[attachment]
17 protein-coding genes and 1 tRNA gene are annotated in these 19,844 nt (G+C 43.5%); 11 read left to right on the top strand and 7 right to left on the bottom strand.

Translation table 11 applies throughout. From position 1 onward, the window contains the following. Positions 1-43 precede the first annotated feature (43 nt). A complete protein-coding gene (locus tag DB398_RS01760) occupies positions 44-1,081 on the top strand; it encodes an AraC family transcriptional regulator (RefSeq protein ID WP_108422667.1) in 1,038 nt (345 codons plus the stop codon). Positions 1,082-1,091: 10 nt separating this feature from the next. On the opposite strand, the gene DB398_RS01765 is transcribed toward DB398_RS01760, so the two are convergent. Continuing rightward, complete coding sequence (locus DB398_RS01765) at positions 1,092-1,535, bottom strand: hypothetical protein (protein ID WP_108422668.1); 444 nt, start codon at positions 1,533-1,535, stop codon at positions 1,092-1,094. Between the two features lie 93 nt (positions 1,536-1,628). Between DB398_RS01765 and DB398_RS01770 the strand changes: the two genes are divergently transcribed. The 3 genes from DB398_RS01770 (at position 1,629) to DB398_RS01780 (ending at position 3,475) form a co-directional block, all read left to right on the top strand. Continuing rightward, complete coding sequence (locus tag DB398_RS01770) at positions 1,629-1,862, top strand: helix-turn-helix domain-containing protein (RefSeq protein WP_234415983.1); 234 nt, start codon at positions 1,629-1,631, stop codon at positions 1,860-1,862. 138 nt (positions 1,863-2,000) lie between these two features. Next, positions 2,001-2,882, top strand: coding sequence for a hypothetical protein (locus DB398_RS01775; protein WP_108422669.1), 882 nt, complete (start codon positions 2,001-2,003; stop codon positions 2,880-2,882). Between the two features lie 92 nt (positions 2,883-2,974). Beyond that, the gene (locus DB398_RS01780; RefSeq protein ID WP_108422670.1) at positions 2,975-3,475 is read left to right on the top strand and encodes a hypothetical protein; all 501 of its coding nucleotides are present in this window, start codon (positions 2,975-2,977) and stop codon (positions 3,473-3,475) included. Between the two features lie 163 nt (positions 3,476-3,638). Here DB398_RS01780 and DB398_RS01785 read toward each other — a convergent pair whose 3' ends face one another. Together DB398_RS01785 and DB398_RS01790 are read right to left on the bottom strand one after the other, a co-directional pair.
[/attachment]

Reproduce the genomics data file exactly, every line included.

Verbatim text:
17 protein-coding genes and 1 tRNA gene are annotated in these 19,844 nt (G+C 43.5%); 11 read left to right on the top strand and 7 right to left on the bottom strand.

Translation table 11 applies throughout. From position 1 onward, the window contains the following. Positions 1-43 precede the first annotated feature (43 nt). A complete protein-coding gene (locus tag DB398_RS01760) occupies positions 44-1,081 on the top strand; it encodes an AraC family transcriptional regulator (RefSeq protein ID WP_108422667.1) in 1,038 nt (345 codons plus the stop codon). Positions 1,082-1,091: 10 nt separating this feature from the next. On the opposite strand, the gene DB398_RS01765 is transcribed toward DB398_RS01760, so the two are convergent. Continuing rightward, complete coding sequence (locus DB398_RS01765) at positions 1,092-1,535, bottom strand: hypothetical protein (protein ID WP_108422668.1); 444 nt, start codon at positions 1,533-1,535, stop codon at positions 1,092-1,094. Between the two features lie 93 nt (positions 1,536-1,628). Between DB398_RS01765 and DB398_RS01770 the strand changes: the two genes are divergently transcribed. The 3 genes from DB398_RS01770 (at position 1,629) to DB398_RS01780 (ending at position 3,475) form a co-directional block, all read left to right on the top strand. Continuing rightward, complete coding sequence (locus tag DB398_RS01770) at positions 1,629-1,862, top strand: helix-turn-helix domain-containing protein (RefSeq protein WP_234415983.1); 234 nt, start codon at positions 1,629-1,631, stop codon at positions 1,860-1,862. 138 nt (positions 1,863-2,000) lie between these two features. Next, positions 2,001-2,882, top strand: coding sequence for a hypothetical protein (locus DB398_RS01775; protein WP_108422669.1), 882 nt, complete (start codon positions 2,001-2,003; stop codon positions 2,880-2,882). Between the two features lie 92 nt (positions 2,883-2,974). Beyond that, the gene (locus DB398_RS01780; RefSeq protein ID WP_108422670.1) at positions 2,975-3,475 is read left to right on the top strand and encodes a hypothetical protein; all 501 of its coding nucleotides are present in this window, start codon (positions 2,975-2,977) and stop codon (positions 3,473-3,475) included. Between the two features lie 163 nt (positions 3,476-3,638). Here DB398_RS01780 and DB398_RS01785 read toward each other — a convergent pair whose 3' ends face one another. Together DB398_RS01785 and DB398_RS01790 are read right to left on the bottom strand one after the other, a co-directional pair.